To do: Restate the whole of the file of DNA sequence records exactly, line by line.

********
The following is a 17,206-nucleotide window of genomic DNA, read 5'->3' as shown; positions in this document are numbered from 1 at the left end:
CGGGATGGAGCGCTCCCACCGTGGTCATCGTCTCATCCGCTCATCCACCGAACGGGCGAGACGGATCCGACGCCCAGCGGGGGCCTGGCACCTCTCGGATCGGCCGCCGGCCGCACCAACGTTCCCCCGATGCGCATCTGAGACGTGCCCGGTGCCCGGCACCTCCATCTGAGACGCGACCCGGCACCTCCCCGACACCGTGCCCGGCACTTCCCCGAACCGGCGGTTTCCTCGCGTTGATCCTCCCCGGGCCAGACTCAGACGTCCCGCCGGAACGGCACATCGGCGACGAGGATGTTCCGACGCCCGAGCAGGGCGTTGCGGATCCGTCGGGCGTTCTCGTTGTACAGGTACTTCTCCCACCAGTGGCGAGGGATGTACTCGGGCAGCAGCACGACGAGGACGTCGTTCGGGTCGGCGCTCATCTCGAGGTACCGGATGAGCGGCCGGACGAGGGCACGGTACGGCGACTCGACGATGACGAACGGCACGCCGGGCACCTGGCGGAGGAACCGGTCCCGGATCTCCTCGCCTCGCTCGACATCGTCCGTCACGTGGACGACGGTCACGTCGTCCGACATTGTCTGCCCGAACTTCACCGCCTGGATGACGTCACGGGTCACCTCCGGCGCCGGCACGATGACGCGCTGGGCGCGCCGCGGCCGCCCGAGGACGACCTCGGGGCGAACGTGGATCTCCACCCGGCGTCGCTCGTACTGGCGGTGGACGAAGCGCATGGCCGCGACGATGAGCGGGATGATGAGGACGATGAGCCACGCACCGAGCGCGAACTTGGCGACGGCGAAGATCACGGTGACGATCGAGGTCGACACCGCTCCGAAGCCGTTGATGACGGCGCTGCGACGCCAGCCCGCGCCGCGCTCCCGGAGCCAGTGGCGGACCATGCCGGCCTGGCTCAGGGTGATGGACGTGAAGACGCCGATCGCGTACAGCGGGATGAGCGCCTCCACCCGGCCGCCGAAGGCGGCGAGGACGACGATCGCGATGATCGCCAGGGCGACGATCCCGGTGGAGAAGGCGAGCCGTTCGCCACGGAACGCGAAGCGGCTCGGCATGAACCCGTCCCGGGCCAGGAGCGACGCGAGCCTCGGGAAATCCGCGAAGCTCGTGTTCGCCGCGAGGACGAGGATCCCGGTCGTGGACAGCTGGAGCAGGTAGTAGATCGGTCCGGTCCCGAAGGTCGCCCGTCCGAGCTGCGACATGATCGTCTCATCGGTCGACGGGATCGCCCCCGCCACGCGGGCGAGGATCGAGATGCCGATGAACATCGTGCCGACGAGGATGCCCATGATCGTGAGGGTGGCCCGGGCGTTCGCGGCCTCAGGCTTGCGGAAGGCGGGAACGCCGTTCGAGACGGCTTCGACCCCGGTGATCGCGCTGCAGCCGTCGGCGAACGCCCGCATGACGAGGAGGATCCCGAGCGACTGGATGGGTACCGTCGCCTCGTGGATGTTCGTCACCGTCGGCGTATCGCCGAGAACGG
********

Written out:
The following is a 17,206-nucleotide window of genomic DNA, read 5'->3' as shown; positions in this document are numbered from 1 at the left end:
CGGGATGGAGCGCTCCCACCGTGGTCATCGTCTCATCCGCTCATCCACCGAACGGGCGAGACGGATCCGACGCCCAGCGGGGGCCTGGCACCTCTCGGATCGGCCGCCGGCCGCACCAACGTTCCCCCGATGCGCATCTGAGACGTGCCCGGTGCCCGGCACCTCCATCTGAGACGCGACCCGGCACCTCCCCGACACCGTGCCCGGCACTTCCCCGAACCGGCGGTTTCCTCGCGTTGATCCTCCCCGGGCCAGACTCAGACGTCCCGCCGGAACGGCACATCGGCGACGAGGATGTTCCGACGCCCGAGCAGGGCGTTGCGGATCCGTCGGGCGTTCTCGTTGTACAGGTACTTCTCCCACCAGTGGCGAGGGATGTACTCGGGCAGCAGCACGACGAGGACGTCGTTCGGGTCGGCGCTCATCTCGAGGTACCGGATGAGCGGCCGGACGAGGGCACGGTACGGCGACTCGACGATGACGAACGGCACGCCGGGCACCTGGCGGAGGAACCGGTCCCGGATCTCCTCGCCTCGCTCGACATCGTCCGTCACGTGGACGACGGTCACGTCGTCCGACATTGTCTGCCCGAACTTCACCGCCTGGATGACGTCACGGGTCACCTCCGGCGCCGGCACGATGACGCGCTGGGCGCGCCGCGGCCGCCCGAGGACGACCTCGGGGCGAACGTGGATCTCCACCCGGCGTCGCTCGTACTGGCGGTGGACGAAGCGCATGGCCGCGACGATGAGCGGGATGATGAGGACGATGAGCCACGCACCGAGCGCGAACTTGGCGACGGCGAAGATCACGGTGACGATCGAGGTCGACACCGCTCCGAAGCCGTTGATGACGGCGCTGCGACGCCAGCCCGCGCCGCGCTCCCGGAGCCAGTGGCGGACCATGCCGGCCTGGCTCAGGGTGATGGACGTGAAGACGCCGATCGCGTACAGCGGGATGAGCGCCTCCACCCGGCCGCCGAAGGCGGCGAGGACGACGATCGCGATGATCGCCAGGGCGACGATCCCGGTGGAGAAGGCGAGCCGTTCGCCACGGAACGCGAAGCGGCTCGGCATGAACCCGTCCCGGGCCAGGAGCGACGCGAGCCTCGGGAAATCCGCGAAGCTCGTGTTCGCCGCGAGGACGAGGATCCCGGTCGTGGACAGCTGGAGCAGGTAGTAGATCGGTCCGGTCCCGAAGGTCGCCCGTCCGAGCTGCGACATGATCGTCTCATCGGTCGACGGGATCGCCCCCGCCACGCGGGCGAGGATCGAGATGCCGATGAACATCGTGCCGACGAGGATGCCCATGATCGTGAGGGTGGCCCGGGCGTTCGCGGCCTCAGGCTTGCGGAAGGCGGGAACGCCGTTCGAGACGGCTTCGACCCCGGTGATCGCGCTGCAGCCGTCGGCGAACGCCCGCATGACGAGGAGGATCCCGAGCGACTGGATGGGTACCGTCGCCTCGTGGATGTTCGTCACCGTCGGCGTATCGCCGAGAACGG